The Town of North Hempstead plans to create a Veterans Advisory Committee to address the needs of local veterans who were injured during military service and the families of those killed in combat.
Town Supervisor Judi Bosworth made the announcement Wednesday on the Mary Davies Green, across from town hall in Manhasset, at a news conference held to unveil North Hempstead's designation as a "Purple Heart Town" by the Hicksville chapter of the national Military Order of the Purple Heart organization.
Robert Chiappone, chapter commander, said the "honor" means North Hempstead will be dedicated to making sure veterans are remembered. Chiappone said North Hempstead joins a growing list of Long Island Purple Heart communities that includes Hempstead, Babylon and the Village of Lindenhurst.
A spokesman for the American Civil War Library in Washington, D.C., said the federal government does not keep a record of how many Purple Heart recipients there are in individual communities.
During the event, which included a small group of soldiers from Long Island who had received the Purple Heart and Rep. Steve Israel (D-Huntington), the Military Order presented the town with a wooden sign that reads, "North Hempstead, A Purple Heart Town." It was hung beneath the Mary Davies Green sign on the green.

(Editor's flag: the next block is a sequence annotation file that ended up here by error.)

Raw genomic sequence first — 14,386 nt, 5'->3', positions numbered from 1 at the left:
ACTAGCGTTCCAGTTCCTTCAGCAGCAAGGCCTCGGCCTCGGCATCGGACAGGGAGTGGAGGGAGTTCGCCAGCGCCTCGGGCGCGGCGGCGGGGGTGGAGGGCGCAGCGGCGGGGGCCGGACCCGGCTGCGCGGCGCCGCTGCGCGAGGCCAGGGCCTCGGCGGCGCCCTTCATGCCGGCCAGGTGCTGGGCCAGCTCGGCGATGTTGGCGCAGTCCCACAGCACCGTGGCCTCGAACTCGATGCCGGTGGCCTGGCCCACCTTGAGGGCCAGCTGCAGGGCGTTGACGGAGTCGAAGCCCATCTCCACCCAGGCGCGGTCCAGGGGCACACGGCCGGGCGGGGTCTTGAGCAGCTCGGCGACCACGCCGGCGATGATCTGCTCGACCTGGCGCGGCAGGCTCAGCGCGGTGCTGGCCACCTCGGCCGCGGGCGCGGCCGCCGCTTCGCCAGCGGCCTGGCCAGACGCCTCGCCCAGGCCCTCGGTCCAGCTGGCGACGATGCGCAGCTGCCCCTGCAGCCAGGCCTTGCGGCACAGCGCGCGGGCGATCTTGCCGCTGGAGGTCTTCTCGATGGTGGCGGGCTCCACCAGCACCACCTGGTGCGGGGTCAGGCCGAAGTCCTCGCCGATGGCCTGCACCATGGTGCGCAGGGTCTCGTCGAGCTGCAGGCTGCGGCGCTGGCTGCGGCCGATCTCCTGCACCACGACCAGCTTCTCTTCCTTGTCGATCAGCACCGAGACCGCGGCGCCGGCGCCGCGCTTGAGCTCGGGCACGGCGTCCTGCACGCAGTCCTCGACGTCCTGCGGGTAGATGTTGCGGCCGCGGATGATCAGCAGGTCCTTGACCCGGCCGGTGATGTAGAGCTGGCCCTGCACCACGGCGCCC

"Although Veterans Day is not officially marked until Nov. 11, we'd like to think of today as Veterans Day in North Hempstead," Bosworth said. "I'm proud to honor our Purple Heart vets in any way possible."
Referring to the new sign on the green, she added, "This will remind all who pass by of the sacrifices made by our servicemen and -women."
Plans are to have similar signs erected in local parks and possibly in other locations throughout town.
Bosworth said the volunteer advisory committee will include residents, civic leaders and veterans who will help determine how the town can increase services and other assistance offered to its veterans and their families. "This will serve as another voice for our veterans," she said.
Israel said Americans are "obligated" to address the needs of those in the military and to make sure they are not forgotten once a war or conflict ends.
Chiappone, 68, a Vietnam War veteran who lives in East Meadow, said he received the Purple Heart after being wounded in the forearm and chest by shrapnel. "By the time we're done, we're going to get all the towns on Long Island to be Purple Heart communities," Chiappone said.